Yeah, if you thought Fox News was going to calm the fuck down even for a little while -- man, did you back the wrong horse. What's interesting, though, is that for Ailes and Fox News, the decision to continue throwing gasoline on the fires of white fury is strictly a business one. There was, again, a lot of hemming and hawing last week about how conservative media did such a disservice to its audience by reinforcing the epistemic information bubble most of it lives in in the lead-up to the election. But there's money in blowing that bubble up once again, this time potentially even bigger and stronger, and that's got to be the primary consideration. Fox News has never been more powerful than when it's the blaring voice of opposition. The last four years have been a boon to it and I doubt the next four will be any different.
As for the kind of conspiratorial fanaticism we can count on over the next leg of the Obama presidency and now that our brief moment of sanity has passed, well, meet the new birtherism: the election was stolen. Sure, there's zero evidence whatsoever of any kind of voter fraud -- although there's plenty proof of official and under-the-table GOP voter suppression and intimidation leading up to the election -- but since when has that stopped the most unhinged on the right? Still holding on tightly to the alternative reality it was fed by conservative media, those who believe that there's simply no way Obama could have won again are convinced he didn't, that a dastardly plot by urban voters and their enablers rigged the game. Again, no evidence, but who needs it when you've got unfocused, white-hot rage, suspicion and the absolute faith that you're right?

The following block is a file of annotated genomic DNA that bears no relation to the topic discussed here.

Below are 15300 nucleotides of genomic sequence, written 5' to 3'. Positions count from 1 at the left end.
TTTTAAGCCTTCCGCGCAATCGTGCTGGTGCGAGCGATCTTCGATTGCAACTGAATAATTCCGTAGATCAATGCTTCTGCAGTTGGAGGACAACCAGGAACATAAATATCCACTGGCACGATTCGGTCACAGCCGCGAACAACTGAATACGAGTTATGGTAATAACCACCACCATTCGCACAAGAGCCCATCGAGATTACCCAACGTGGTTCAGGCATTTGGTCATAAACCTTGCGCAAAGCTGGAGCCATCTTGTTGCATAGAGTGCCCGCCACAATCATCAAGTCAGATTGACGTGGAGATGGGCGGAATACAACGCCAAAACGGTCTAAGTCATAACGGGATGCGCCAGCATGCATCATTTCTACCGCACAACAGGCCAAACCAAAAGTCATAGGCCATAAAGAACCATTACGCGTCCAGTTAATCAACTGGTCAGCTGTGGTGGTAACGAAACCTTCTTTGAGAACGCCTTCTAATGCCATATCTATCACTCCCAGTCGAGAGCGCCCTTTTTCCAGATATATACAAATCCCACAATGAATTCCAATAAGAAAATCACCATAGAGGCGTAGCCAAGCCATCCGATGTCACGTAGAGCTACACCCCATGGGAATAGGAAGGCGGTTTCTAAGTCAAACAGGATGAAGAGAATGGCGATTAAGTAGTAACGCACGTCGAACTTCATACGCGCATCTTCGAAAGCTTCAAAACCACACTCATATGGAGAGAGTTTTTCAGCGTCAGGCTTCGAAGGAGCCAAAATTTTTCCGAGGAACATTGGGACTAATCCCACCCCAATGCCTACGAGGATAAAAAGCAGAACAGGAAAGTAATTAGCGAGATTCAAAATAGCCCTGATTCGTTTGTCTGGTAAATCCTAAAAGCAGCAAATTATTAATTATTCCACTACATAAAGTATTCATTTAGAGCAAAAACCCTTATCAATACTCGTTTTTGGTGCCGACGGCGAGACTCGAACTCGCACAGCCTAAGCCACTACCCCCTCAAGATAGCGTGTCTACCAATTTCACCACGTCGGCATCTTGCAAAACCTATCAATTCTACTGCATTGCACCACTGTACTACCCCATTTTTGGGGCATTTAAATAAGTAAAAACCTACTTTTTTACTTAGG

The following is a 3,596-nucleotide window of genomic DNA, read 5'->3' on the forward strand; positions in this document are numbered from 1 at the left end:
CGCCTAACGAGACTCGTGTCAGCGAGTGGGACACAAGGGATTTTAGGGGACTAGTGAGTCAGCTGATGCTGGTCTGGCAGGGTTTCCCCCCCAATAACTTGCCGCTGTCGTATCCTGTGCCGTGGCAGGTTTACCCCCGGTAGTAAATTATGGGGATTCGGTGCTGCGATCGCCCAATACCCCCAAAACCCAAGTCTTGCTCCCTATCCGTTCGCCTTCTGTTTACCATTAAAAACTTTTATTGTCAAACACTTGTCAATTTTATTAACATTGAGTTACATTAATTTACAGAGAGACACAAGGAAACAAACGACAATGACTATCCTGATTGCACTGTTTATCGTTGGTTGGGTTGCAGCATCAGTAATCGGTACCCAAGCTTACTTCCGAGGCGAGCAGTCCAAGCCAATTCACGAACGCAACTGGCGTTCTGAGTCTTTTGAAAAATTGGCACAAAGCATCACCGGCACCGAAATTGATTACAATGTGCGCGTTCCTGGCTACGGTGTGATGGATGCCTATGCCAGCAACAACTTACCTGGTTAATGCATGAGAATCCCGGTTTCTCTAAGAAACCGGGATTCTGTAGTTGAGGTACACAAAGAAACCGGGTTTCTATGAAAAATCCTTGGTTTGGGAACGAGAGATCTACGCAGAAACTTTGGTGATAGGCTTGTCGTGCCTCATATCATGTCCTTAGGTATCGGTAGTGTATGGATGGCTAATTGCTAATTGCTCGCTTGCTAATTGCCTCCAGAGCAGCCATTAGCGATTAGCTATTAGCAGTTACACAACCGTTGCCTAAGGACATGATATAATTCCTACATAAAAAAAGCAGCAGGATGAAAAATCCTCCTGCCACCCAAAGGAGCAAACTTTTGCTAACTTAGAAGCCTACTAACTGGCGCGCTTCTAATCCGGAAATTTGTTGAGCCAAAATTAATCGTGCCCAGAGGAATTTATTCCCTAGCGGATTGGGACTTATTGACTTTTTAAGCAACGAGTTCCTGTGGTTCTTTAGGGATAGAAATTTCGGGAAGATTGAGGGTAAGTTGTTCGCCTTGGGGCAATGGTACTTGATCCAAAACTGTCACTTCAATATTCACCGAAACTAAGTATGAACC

So, yeah, secessionists, racists, cries for impeachment, threats of violence, conspiracies everywhere, four years of absolute chaos as a once-respectable political movement gruesomely death-spasms its way inexorably down the road to oblivion.
It's good to have things back to normal on the right.